Archaeologists suggest that a remarkable gold earring, uncovered in Denmark, may have been bestowed by the Byzantine Emperor upon a Viking chieftain a millennium ago. This ‘completely unique’ piece of gold jewelry, dating back to the 11th century, is a rare find in the Nordic regions and was stumbled upon by a metal detectorist in a field near Bøvling in West Jutland, Denmark.

The earring has an email, now slightly cracked, formed in a motif of two stylised birds around a tree or a plant, which symbolises the tree of life
The earring is probably from Egypt and reached all the way to Bøvling, where Frants Fugl Vestergaard found it on a field with a metal detector
Vikings had connections all the way to the Mediterranean, according to the National Museum Denmark
Back of the earring. The find consists of a crescent-shaped gold plate inserted in a frame made of gold threads adorned with small gold balls and gold ribbons
The earring and the Dagmark Cross (pictured) are thought to both date from the Viking Age or the earliest Middle Ages
It’s now being exhibited in Denmark National Museum’s Viking exhibition ‘Togtet’, which translates as ‘The Cruise’ and is all about Viking travels to the Middle East
The earring is the first of its kind in Scandinavia, and there are only 10 to 12 pieces of the same kind worldwide 

Believed to have originated from Byzantium or Egypt, this discovery hints at potential Viking connections throughout the Mediterranean.

The Byzantine Empire, known for its dominance from 395 to 1204 and 1261 to 1453, centered around Constantinople (modern-day Istanbul).

Currently showcased in Denmark National Museum’s Viking exhibition ‘Togtet’ (The Cruise), which delves into Viking journeys to the Middle East, the earring remains unparalleled in the region.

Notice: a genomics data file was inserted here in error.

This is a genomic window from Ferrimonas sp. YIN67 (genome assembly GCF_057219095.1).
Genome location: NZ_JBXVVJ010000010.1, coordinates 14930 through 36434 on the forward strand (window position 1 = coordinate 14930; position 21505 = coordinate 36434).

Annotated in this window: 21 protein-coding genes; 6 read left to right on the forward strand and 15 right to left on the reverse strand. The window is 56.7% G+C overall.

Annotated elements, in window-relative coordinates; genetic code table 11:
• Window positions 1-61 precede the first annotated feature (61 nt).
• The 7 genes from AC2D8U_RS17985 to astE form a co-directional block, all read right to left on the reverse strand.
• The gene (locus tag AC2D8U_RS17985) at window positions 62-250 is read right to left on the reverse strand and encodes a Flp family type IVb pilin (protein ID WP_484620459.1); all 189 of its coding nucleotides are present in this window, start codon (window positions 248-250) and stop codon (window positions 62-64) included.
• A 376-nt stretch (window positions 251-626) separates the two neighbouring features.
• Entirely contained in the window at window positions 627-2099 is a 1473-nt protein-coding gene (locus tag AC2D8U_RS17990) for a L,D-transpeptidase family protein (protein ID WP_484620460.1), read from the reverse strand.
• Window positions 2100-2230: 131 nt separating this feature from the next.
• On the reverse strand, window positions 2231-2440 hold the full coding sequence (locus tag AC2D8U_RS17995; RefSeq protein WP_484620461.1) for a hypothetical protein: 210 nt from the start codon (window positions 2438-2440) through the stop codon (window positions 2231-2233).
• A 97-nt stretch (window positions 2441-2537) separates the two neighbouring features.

Experts have yet to find a matching earring, raising intrigue about its singular existence.

Peter Pentz, an inspector at the National Museum Denmark, described it as a unique and invaluable piece, unexpected in a random Bøvling field.

The find comprises a crescent-shaped gold plate nestled in a frame of gold threads adorned with small gold balls and ribbons.

The enamel on the crescent-shaped plate, slightly cracked, utilized a special technique involving glass breaking and powdering, melted with metal to achieve opacity.

The enamel motif depicts two stylized birds encircling a tree or plant, symbolizing the tree of life.

Similar jewelry is recognized, particularly from Muslim Egypt, Syria, Byzantium, and Russia.

In terms of style and craftsmanship, it draws parallels with the Dagmark Cross, an 11th or 12th-century Byzantine relic.

Both the earring and the Dagmark Cross likely date back to the Viking Age or the early Middle Ages, possibly not obtained through trade but as royal donations.

This contrasts with the Dagmark Cross found in a queen’s grave in Denmark, while the new treasure surfaced in a Bøvling field, presenting a mysterious origin.

Discovered by Frants Fugl Vestergaard, the 54-year-old metal detectorist, the earring’s unexpected location adds to the mystery.

One theory speculates that Vikings, serving the Byzantine emperor as mercenaries, received such gifts.

The find underscores West Jutland’s historical global connections, according to Astrid Toftdal Jensen, an inspector at Holstebro Museum near the discovery site.

Jensen expresses hope that the earring can be displayed at the museum in the future, connecting it with its place of origin.

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